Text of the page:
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Risk adjustment is needed to fairly compare central-line–associated bloodstream infection (CLABSI) rates between hospitals. Until 2017, the Centers for Disease Control and Prevention (CDC) methodology adjusted CLABSI rates only by type of intensive care unit (ICU). The 2017 CDC models also adjust for hospital size and medical school affiliation. We hypothesized that risk adjustment would be improved by including patient demographics and comorbidities from electronically available hospital discharge codes.
Using a cohort design across 22 hospitals, we analyzed data from ICU patients admitted between January 2012 and December 2013. Demographics and International Classification of Diseases, Ninth Edition, Clinical Modification (ICD-9-CM) discharge codes were obtained for each patient, and CLABSIs were identified by trained infection preventionists. Models adjusting only for ICU type and for ICU type plus patient case mix were built and compared using discrimination and standardized infection ratio (SIR). Hospitals were ranked by SIR for each model to examine and compare the changes in rank.
Overall, 85,849 ICU patients were analyzed and 162 (0.2%) developed CLABSI. The significant variables added to the ICU model were coagulopathy, paralysis, renal failure, malnutrition, and age. The C statistics were 0.55 (95% CI, 0.51–0.59) for the ICU-type model and 0.64 (95% CI, 0.60–0.69) for the ICU-type plus patient case-mix model. When the hospitals were ranked by adjusted SIRs, 10 hospitals (45%) changed rank when comorbidity was added to the ICU-type model.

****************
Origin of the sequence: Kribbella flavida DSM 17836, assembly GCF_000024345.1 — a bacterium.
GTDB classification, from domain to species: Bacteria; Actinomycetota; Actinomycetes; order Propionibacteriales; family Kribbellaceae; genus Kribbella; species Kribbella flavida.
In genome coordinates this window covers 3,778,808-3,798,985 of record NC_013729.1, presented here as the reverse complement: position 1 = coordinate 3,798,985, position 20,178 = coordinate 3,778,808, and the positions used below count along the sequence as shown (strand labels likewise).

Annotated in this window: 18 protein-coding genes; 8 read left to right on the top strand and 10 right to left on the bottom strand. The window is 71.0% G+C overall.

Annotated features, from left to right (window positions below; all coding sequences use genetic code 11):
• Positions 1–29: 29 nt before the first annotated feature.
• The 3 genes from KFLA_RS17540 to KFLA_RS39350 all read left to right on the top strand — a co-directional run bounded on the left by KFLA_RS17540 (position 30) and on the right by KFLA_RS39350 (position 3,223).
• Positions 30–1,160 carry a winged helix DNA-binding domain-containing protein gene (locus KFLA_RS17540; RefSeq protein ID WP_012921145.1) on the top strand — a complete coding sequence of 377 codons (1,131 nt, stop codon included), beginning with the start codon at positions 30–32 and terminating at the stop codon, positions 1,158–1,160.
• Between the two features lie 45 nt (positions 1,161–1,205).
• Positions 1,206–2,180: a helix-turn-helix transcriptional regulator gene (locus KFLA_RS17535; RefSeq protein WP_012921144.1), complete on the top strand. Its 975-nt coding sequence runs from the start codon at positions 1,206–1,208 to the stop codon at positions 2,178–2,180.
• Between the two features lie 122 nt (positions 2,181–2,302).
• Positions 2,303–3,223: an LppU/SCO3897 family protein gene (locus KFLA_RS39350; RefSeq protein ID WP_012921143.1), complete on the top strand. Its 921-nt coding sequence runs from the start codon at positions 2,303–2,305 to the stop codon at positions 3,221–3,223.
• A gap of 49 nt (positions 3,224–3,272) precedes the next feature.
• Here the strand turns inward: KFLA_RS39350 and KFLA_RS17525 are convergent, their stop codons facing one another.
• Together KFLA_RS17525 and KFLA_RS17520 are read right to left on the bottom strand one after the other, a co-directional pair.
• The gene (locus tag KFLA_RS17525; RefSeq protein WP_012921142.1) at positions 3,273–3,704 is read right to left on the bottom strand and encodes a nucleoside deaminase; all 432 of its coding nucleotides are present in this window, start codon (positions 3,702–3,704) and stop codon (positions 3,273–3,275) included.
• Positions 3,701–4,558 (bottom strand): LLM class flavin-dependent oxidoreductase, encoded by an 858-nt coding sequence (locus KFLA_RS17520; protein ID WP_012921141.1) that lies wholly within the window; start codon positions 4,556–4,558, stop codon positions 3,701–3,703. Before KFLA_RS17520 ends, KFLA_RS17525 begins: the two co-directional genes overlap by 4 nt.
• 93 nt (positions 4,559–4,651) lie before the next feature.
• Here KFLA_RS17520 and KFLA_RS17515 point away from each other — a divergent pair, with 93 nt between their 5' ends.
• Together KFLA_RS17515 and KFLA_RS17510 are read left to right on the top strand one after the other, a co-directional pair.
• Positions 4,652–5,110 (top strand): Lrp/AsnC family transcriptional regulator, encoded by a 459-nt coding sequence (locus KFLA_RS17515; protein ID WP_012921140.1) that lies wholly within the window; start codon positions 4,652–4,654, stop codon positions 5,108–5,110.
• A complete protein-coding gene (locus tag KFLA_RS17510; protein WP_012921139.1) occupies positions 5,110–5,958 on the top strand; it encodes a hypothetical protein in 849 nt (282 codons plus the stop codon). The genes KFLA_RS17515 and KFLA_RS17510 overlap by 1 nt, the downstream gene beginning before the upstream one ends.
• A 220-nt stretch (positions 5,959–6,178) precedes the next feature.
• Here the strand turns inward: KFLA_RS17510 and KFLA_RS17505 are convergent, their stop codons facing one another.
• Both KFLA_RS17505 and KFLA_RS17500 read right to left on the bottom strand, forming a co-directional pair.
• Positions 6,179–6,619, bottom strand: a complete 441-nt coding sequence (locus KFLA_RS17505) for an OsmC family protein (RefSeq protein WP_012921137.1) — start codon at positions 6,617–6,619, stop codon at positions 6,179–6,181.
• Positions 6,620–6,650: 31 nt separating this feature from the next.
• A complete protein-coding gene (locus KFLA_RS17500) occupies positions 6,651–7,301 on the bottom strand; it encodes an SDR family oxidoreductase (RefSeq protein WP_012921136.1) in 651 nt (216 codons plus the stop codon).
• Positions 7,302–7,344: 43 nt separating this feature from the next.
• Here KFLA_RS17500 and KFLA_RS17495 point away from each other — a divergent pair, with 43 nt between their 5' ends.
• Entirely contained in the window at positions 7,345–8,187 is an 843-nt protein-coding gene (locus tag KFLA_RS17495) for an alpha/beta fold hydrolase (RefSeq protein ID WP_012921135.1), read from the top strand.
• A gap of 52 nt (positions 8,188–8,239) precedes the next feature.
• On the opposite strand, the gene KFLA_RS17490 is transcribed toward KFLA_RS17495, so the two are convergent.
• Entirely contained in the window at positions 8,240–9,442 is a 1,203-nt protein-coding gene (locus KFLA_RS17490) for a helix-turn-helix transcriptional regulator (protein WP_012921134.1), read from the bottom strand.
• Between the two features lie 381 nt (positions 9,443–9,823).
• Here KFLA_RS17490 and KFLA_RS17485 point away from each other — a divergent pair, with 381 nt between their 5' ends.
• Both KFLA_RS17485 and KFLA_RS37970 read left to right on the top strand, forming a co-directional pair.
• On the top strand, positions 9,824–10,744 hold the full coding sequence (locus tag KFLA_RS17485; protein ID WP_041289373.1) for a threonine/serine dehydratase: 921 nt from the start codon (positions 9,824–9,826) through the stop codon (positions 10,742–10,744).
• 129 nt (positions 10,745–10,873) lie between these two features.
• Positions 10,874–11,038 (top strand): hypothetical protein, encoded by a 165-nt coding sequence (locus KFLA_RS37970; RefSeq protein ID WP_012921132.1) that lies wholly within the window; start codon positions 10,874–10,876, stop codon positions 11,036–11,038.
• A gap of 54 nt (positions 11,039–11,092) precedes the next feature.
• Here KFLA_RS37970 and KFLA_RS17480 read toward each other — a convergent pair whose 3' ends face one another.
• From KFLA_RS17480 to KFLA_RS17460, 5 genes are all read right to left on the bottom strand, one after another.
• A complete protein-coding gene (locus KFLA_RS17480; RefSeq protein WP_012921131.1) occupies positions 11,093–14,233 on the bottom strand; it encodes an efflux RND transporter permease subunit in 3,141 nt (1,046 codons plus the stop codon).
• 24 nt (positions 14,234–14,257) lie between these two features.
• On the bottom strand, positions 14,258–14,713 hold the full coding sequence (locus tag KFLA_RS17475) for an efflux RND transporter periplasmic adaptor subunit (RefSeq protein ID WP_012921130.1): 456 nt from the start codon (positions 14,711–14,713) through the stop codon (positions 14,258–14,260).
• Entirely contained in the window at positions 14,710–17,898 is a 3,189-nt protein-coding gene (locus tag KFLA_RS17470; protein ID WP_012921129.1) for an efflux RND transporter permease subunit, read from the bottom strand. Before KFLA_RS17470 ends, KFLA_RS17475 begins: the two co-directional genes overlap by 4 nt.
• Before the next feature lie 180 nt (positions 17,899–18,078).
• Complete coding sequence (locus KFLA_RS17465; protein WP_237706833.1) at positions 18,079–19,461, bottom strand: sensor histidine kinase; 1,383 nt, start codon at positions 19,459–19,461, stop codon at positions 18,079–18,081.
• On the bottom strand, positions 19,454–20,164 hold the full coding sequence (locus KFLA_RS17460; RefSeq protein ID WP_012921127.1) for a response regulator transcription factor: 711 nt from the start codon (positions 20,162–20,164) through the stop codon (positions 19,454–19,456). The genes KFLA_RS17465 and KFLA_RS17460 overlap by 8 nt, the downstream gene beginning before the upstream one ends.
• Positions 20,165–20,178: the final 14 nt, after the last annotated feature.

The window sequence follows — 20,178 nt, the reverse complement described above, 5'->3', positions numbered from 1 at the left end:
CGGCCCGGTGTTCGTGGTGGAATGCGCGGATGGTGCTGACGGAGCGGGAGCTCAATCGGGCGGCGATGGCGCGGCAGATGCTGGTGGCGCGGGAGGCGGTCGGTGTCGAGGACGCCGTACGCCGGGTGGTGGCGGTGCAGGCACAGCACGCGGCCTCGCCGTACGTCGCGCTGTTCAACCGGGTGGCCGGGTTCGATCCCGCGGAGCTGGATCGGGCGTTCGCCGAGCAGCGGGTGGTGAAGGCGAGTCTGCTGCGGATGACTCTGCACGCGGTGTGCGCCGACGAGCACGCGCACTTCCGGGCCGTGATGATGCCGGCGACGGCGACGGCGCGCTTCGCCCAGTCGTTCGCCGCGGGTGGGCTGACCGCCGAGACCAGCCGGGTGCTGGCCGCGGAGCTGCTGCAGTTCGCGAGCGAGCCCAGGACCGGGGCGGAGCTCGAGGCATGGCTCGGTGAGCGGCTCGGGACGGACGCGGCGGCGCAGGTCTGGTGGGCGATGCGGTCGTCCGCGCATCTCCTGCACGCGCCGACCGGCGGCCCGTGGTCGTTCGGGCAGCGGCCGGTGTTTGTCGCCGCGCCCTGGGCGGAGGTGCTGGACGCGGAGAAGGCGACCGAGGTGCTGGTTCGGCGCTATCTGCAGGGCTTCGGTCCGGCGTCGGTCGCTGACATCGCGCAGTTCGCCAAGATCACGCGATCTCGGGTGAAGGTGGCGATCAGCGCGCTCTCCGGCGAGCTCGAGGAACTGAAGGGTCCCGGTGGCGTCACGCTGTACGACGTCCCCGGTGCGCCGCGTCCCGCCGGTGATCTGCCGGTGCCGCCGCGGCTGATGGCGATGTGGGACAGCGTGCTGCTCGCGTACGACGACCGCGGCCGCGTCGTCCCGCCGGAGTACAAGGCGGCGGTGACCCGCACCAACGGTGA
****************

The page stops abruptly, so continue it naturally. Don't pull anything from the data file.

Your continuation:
Our risk-adjustment model for CLABSI using electronically available comorbidities demonstrated better discrimination than did the CDC model. The CDC should strongly consider comorbidity-based risk adjustment to more accurately compare CLABSI rates across hospitals.
Surgical site infections (SSIs) are common hospital-acquired infections. Tracking SSIs is important to monitor their incidence, and this process requires primary data collection. In this study, we derived and validated a method using health administrative data to predict the probability that a person who had surgery would develop an SSI within 30 days.
All patients enrolled in the National Surgical Quality Improvement Program (NSQIP) from 2 sites were linked to population-based administrative datasets in Ontario, Canada. We derived a multivariate model, stratified by surgical specialty, to determine the independent association of SSI status with patient and hospitalization covariates as well as physician claim codes. This SSI risk model was validated in 2 cohorts.
The derivation cohort included 5,359 patients with a 30-day SSI incidence of 6.0% (n=118). The SSI risk model predicted the probability that a person had an SSI based on 7 covariates: index hospitalization diagnostic score; physician claims score; emergency visit diagnostic score; operation duration; surgical service; and potential SSI codes. More than 90% of patients had predicted SSI risks lower than 10%. In the derivation group, model discrimination and calibration was excellent (C statistic, 0.912; Hosmer-Lemeshow [H-L] statistic, P=.47). In the 2 validation groups, performance decreased slightly (C statistics, 0.853 and 0.812; H-L statistics, 26.4 [P=.0009] and 8.0 [P=.42]), but low-risk patients were accurately identified.
Health administrative data can effectively identify postoperative patients with a very low risk of surgical site infection within 30 days of their procedure. Records of higher-risk patients can be reviewed to confirm SSI status.
Infect. Control Hosp. Epidemiol. 2016;37(4):455–465